Toned Down Rhetoric, Cash Support for Students: Professors on Biden’s first 100 days

Biden’s first 100 days in office show clear attempts at helping Americans domestically and “lowering the temperature,” of the political climate, according to CUNY public policy experts.

Promising a night of expert commentary from CUNY undergraduate and graduate political science professors, Director Harold Holder of the Roosevelt House Public Policy Institute set the stage for comprehensive analysis of the Biden administration’s first 100 days and the administration’s plans moving forward.

COVID relief bills and the universal appeal of the Biden administration’s legislative agenda will have the most tangible impact on CUNY students, said professor Leslie McCall of the Graduate Center at CUNY

McCall emphasized the scope and scale of Biden’s legislative proposals during her speaking time. According to McCall, Policies such as extending the child tax credit represent a concerted effort by the administration to get cash in the hands of individuals for immediate support.

“Putting more money into institutions in a number of different ways should shore up public and community institutions like CUNY,” said McCall, expressing confidence in the administration’s ability to impact CUNY students.

McCall spent her 10-15 minute speaking-time on the domestic policy initiatives the Biden administration passed and announced during the first 100 days like the American Rescue Plan and the administration’s proposed American Jobs Plan.

A president’s first 100 days are a relatively arbitrary marker of a president’s accomplishments according to Panelist David Jones, who said Biden’s focus during that period was on appealing to a moderate voter base.

Jones, also of CUNY’s graduate center and an author of two books on American electoral politics, spent his time discussing the outward-facing tactics of the administration. He described Biden’s communication as disciplined and strategic, saying the departure from the inflammatory rhetoric of Biden’s predecessor should help advance his legislative agenda.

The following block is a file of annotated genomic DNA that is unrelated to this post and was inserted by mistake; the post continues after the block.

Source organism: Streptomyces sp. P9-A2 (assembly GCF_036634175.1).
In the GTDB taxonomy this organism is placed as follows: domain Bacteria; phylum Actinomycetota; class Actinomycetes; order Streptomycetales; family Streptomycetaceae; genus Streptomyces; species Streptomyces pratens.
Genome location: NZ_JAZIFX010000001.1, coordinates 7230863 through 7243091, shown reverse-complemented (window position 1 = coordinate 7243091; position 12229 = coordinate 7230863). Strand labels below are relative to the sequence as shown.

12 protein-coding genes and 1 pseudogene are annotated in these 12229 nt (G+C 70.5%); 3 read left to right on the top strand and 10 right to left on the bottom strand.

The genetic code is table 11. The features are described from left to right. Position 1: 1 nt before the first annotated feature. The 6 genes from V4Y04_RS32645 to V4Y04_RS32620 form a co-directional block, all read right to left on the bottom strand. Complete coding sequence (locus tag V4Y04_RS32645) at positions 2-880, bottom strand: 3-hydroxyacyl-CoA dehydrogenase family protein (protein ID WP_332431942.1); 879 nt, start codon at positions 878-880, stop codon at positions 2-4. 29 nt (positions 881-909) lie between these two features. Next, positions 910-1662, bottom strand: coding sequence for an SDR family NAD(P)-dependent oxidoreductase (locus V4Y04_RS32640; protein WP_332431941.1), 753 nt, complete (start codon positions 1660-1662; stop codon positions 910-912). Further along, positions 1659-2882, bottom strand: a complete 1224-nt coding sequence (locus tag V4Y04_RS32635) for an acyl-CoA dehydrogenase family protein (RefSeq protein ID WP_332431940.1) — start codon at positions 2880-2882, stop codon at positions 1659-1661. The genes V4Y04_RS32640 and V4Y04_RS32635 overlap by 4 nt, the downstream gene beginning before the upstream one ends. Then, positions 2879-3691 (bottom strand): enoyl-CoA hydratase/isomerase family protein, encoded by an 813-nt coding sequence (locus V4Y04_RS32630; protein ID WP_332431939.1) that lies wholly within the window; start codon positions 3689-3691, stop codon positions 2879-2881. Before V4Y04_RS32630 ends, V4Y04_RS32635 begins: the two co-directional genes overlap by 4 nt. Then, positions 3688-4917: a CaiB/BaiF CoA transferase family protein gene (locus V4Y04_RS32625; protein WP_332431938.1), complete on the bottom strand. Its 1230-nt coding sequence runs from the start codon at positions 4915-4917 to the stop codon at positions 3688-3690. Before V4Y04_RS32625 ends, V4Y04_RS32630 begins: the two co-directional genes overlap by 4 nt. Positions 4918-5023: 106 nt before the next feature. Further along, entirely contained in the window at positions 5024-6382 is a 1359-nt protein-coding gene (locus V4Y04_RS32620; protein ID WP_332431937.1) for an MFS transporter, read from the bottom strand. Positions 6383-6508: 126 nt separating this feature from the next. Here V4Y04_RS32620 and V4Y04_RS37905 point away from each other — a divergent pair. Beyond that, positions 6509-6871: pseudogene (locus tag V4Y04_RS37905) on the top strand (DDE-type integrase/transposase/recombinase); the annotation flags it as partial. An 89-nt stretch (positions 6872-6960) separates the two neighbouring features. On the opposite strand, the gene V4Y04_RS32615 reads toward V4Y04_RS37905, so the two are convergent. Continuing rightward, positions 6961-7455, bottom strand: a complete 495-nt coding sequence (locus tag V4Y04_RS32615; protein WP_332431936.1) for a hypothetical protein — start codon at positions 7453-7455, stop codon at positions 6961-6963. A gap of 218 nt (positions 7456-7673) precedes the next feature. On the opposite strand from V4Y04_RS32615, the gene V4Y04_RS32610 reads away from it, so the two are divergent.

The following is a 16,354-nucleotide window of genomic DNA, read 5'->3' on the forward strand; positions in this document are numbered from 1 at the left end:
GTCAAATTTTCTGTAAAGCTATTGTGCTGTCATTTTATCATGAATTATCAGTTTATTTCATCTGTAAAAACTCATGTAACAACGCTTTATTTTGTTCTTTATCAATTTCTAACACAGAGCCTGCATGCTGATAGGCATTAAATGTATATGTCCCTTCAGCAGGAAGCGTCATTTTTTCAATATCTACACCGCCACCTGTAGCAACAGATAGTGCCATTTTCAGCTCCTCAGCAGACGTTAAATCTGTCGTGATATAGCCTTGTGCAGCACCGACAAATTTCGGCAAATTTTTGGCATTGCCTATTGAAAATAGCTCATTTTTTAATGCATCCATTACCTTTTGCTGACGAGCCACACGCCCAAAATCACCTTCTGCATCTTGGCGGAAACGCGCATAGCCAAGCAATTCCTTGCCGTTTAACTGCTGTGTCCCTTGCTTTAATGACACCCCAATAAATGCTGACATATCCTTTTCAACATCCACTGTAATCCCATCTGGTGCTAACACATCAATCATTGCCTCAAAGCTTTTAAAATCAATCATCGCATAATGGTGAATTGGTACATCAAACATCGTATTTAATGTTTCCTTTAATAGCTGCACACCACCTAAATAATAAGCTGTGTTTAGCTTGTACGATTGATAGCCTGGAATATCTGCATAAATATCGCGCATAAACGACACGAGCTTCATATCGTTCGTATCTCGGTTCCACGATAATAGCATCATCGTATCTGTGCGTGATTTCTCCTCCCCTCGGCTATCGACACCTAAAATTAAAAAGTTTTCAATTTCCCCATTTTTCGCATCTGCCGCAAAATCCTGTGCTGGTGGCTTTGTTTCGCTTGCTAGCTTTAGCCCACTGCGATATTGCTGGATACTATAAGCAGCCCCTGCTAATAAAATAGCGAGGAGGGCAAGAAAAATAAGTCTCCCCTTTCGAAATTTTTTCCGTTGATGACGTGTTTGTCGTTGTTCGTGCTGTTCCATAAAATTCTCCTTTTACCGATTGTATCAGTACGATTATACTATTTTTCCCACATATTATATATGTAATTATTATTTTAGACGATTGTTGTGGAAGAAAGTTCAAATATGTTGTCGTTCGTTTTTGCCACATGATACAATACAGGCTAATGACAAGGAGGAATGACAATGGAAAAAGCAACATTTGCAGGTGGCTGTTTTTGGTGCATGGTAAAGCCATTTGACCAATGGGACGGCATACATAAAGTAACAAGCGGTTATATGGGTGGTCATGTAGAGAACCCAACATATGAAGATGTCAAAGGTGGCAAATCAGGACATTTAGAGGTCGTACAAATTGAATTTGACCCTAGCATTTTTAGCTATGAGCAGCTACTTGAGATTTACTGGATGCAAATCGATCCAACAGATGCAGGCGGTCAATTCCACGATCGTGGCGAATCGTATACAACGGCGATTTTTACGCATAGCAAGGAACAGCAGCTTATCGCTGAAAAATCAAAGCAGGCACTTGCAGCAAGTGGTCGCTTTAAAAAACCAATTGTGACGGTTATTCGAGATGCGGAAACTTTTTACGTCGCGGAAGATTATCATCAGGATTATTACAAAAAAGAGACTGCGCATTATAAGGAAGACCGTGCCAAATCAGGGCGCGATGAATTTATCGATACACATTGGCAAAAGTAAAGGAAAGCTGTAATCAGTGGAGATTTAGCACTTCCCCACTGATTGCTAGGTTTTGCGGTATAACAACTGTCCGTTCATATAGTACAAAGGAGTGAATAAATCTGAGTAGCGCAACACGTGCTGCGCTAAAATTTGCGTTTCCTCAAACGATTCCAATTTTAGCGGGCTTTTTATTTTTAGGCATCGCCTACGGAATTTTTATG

City College professor specializing in foreign relations, Jacqueline Braveboy-Wagner acknowledged that three months is not a substantive amount of time to grade an administration’s decision making in that area.

“My biggest disappointment in the elections was that there was so little discussed on foreign policy,” said Braveboy-Wagner claiming an administration’s foreign and domestic policy being on the same page is vital to the country’s success.

Both Braveboy-Wagner and fellow panelist Peter Beinart, a CUNY professor and New York Times contributor, spent their time deep-diving into foreign policy which seemed to appeal to the audience of mainly CUNY public policy and political science graduate and undergraduate students.

“We’re in an era of domestic and progressive activism… but with the exception of climate, we’re not in such an era on foreign policy,” said Beinart, describing Biden’s approach to foreign policy so far as “hawkish.”

Addressing President Biden’s toned-down rhetoric in his Wednesday night speech, moderator Charles Tien said, “he’s made politics boring again–to the relief of many, I think.”

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